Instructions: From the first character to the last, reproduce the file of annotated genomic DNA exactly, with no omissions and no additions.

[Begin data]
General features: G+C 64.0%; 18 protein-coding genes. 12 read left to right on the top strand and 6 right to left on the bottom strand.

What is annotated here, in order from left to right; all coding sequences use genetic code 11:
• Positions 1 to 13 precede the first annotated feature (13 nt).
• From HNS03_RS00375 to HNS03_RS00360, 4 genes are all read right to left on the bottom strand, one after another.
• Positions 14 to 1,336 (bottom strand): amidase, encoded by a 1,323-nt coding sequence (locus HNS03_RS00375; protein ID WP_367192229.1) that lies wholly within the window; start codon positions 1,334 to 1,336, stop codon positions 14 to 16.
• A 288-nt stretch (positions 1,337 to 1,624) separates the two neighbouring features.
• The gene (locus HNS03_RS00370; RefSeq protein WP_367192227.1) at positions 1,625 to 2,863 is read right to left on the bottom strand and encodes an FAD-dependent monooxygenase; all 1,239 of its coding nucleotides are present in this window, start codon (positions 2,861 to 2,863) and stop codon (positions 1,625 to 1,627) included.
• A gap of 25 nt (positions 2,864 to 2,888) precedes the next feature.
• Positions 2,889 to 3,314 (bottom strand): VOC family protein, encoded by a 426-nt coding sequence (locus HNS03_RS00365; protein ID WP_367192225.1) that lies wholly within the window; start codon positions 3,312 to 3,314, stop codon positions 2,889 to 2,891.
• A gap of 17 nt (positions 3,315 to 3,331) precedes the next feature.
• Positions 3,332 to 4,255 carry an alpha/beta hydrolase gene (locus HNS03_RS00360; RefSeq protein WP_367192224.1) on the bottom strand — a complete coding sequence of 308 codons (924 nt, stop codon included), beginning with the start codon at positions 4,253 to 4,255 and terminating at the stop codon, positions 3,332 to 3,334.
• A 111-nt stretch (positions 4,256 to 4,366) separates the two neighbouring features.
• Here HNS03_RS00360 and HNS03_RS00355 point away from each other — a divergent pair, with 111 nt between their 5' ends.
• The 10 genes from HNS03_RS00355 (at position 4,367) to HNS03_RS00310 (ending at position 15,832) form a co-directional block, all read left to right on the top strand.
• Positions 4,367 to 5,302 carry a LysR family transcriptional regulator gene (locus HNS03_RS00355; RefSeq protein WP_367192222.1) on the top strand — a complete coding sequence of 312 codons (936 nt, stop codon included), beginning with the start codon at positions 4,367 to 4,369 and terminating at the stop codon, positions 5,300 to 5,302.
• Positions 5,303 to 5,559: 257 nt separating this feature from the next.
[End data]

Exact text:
General features: G+C 64.0%; 18 protein-coding genes. 12 read left to right on the top strand and 6 right to left on the bottom strand.

What is annotated here, in order from left to right; all coding sequences use genetic code 11:
• Positions 1 to 13 precede the first annotated feature (13 nt).
• From HNS03_RS00375 to HNS03_RS00360, 4 genes are all read right to left on the bottom strand, one after another.
• Positions 14 to 1,336 (bottom strand): amidase, encoded by a 1,323-nt coding sequence (locus HNS03_RS00375; protein ID WP_367192229.1) that lies wholly within the window; start codon positions 1,334 to 1,336, stop codon positions 14 to 16.
• A 288-nt stretch (positions 1,337 to 1,624) separates the two neighbouring features.
• The gene (locus HNS03_RS00370; RefSeq protein WP_367192227.1) at positions 1,625 to 2,863 is read right to left on the bottom strand and encodes an FAD-dependent monooxygenase; all 1,239 of its coding nucleotides are present in this window, start codon (positions 2,861 to 2,863) and stop codon (positions 1,625 to 1,627) included.
• A gap of 25 nt (positions 2,864 to 2,888) precedes the next feature.
• Positions 2,889 to 3,314 (bottom strand): VOC family protein, encoded by a 426-nt coding sequence (locus HNS03_RS00365; protein ID WP_367192225.1) that lies wholly within the window; start codon positions 3,312 to 3,314, stop codon positions 2,889 to 2,891.
• A gap of 17 nt (positions 3,315 to 3,331) precedes the next feature.
• Positions 3,332 to 4,255 carry an alpha/beta hydrolase gene (locus HNS03_RS00360; RefSeq protein WP_367192224.1) on the bottom strand — a complete coding sequence of 308 codons (924 nt, stop codon included), beginning with the start codon at positions 4,253 to 4,255 and terminating at the stop codon, positions 3,332 to 3,334.
• A 111-nt stretch (positions 4,256 to 4,366) separates the two neighbouring features.
• Here HNS03_RS00360 and HNS03_RS00355 point away from each other — a divergent pair, with 111 nt between their 5' ends.
• The 10 genes from HNS03_RS00355 (at position 4,367) to HNS03_RS00310 (ending at position 15,832) form a co-directional block, all read left to right on the top strand.
• Positions 4,367 to 5,302 carry a LysR family transcriptional regulator gene (locus HNS03_RS00355; RefSeq protein WP_367192222.1) on the top strand — a complete coding sequence of 312 codons (936 nt, stop codon included), beginning with the start codon at positions 4,367 to 4,369 and terminating at the stop codon, positions 5,300 to 5,302.
• Positions 5,303 to 5,559: 257 nt separating this feature from the next.